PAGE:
One of the key lessons of the 2018 investment year is that extreme volatility can wreak havoc on investment portfolios, even those that are thought to be relatively safe due to diversification. For some investors, the answer to those problems is to consider alternative investments, such as private equity.
True Diversification Becoming More Elusive
It wasn’t too long ago when investors were able to diversify their equity portfolio through a simple allocation of bonds, REITs or commodities, with most having correlations below 0.5 relative to the S&P 500. However, since the 2008 financial crisis, correlations across these assets have increased, providing less and less of a haven for volatile equity prices.
Bonds, once the traditional anchor to equity headwinds, have been generating negative returns for portfolios and they are becoming more radioactive which each uptick in interest rates. Bond yields and equities have been positively correlated over the last decade, providing investors with a reliable negative correlation between stock and bond prices as a hedge against equity risk. However, more recently, bond yields have been rising while equity prices have been falling, which only increases portfolio volatility.
Private Equity as a Complement to Traditional Investment Portfolio Management
With their longer investment horizons and greater tolerance for liquidity, some institutional investors are allocating a growing portion of their portfolios to alternative investments, such as private equity, to help achieve their target returns. However, financial advisors and individual investors continue to focus their allocations primarily on traditional investments, largely ignoring or avoiding alternative investments. A big reason is simply a lack of awareness of or comfort with private equity strategies or the misconception that they are only available to institutions or ultra-wealthy investors. That seems to be changing as an increasing number of advisors and investors are now looking beyond traditional investments to augment portfolio returns.
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Why Private Equity?
For high net worth investors, the potential advantages of private equity investments include:
- Long-term growth potential. Over an extended period of time, growth and returns in the private market may outperform those in the public market on both a risk-adjusted and absolute basis.
- Attractive valuations. Valuations in the private market may be much more attractive than the public equity market, especially when publicly traded companies become overvalued as they have in recent years.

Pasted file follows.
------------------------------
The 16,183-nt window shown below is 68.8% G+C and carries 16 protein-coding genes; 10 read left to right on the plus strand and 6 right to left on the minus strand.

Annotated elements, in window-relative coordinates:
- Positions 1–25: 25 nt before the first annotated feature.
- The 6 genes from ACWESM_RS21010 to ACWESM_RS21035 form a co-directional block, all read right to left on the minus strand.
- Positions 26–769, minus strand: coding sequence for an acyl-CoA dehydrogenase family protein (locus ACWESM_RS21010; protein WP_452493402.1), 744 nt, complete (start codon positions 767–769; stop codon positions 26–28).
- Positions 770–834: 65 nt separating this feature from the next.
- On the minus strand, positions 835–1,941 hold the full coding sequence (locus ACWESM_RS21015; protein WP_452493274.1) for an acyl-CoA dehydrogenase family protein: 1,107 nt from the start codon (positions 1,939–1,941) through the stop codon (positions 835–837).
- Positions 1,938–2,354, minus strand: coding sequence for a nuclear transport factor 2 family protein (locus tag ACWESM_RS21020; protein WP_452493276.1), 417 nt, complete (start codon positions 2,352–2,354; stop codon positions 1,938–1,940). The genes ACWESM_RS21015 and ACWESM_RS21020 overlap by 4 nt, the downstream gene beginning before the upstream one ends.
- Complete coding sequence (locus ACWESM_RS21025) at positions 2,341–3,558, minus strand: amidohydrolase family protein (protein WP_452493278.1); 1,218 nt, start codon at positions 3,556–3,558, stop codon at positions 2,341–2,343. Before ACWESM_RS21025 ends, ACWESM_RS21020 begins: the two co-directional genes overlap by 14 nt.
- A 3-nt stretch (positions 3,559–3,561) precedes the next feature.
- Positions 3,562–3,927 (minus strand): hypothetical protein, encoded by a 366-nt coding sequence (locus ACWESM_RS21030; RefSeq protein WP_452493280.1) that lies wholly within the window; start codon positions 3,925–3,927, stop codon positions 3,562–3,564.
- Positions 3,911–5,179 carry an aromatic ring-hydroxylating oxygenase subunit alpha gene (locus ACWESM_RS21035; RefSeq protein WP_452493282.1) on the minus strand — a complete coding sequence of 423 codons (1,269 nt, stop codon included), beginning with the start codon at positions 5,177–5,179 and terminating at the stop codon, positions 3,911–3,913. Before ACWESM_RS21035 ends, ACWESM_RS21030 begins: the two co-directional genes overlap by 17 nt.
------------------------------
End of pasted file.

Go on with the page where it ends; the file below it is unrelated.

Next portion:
- Diversification. Factors that drive returns in public equity markets, such as volatility, investor sentiment, quarterly reporting, and seasonality, have little or no effect on the private market, which enhances private equity’s diversification potential.
- Long-term strategic focus. Managed investments in private companies allow for a long-term strategic focus rather than a short-term focus on public market quarterly earnings, creating the opportunity for higher capital appreciation.
- Extensive due diligence. Due to the illiquidity risk, private equity managers conduct extensive due diligence on a company before selecting it for the portfolio.
How Much Should Investors Allocate to Private Equity?
When considering private equity in the context of overall portfolio allocation, it is important for investors to utilize a long-term investment horizon to realize the potential benefits of the strategy. As with any asset allocation, the optimal allocation for private equity should depend on an investor’s specific financial goals, liquidity needs, return goals, and varied time horizons. However, the most important factor investors must consider is their liquidity needs.
For example, a conservative investor nearing retirement may feel the need to have more capital available to meet their cash needs. An investor with a more opportunistic profile and a longer-term horizon may be able to tolerate greater liquidity risk in exchange for higher returns. An ultra-high net worth investor with legacy aspirations may have no liquidity concerns.
The optimum private equity allocation is the one that best aligns with an investor’s investment profile and long-term goals. Depending on one’s liquidity needs, a proper allocation might range from 5% to 30% of an overall portfolio.